So the name “Bay Doe” tells us that “Red Doe” was not only bright red, but bright red with black “points.”

Local wisdom in Franklinville has always repeated the claim that Bay Doe’s hoof prints can still be seen, embedded in Faith Rock.  The truth of that, as well as the likelihood that any horse and rider could jump off a 60-degree slope into a river normally as shallow as Deep River, must be left to the opinion of visitors.

Several generations of Eagle Scouts have established and maintained a rough trail from the Andrew Hunter footbridge in Franklinville, up to the top of the rock.  In this 21st-century, there are said to be “geo-caches”  stashed around Faith Rock which game-players may discover with their GPS locators.

Colonel David Fanning and the Piedmont Guerrilla War

January 13, 2009
Clay stove tiles excavated in 1976 from the Mt. Shepherd Pottery.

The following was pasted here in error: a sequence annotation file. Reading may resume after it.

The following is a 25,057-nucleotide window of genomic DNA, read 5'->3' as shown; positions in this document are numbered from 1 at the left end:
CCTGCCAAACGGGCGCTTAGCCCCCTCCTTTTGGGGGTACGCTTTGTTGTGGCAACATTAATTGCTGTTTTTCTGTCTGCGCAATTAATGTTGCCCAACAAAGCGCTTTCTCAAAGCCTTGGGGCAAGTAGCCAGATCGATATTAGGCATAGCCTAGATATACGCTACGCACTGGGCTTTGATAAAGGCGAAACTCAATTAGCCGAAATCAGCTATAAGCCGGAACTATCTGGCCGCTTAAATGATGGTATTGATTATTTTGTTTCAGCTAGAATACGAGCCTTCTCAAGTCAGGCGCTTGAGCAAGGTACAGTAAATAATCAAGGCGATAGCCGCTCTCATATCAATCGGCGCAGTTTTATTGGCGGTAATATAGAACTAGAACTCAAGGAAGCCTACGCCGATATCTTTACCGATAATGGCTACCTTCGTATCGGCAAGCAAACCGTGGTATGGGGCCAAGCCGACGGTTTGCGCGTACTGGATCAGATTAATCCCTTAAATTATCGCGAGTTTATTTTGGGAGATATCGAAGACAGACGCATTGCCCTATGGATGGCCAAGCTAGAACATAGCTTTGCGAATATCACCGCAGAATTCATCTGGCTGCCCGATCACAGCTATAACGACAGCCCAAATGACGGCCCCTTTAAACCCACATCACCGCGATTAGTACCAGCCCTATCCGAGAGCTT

Clay stove tiles excavated in 1976 from the Mt. Shepherd Pottery.

Piedmont North Carolina during the Revolution and again during the War Between the States experienced chaos and a complete breakdown of civil order which is hard to imagine from our 21st century perspective.

The situation here in the early 1780s and 1860s can only be compared to the late 20th-century Yugoslavia or Somalia, where government and civil order collapsed in the face of personal, political and religious anarchy.

Taking a political stand then literally meant risking one’s life and property, and being willing to die for making a personal choice. We’re unaware of the enormity of our own history because the passage of time has healed these private and family grievances. In other parts of the world- Ireland, Palestine, India/Pakistan—history never seems to end, and old wounds still fester.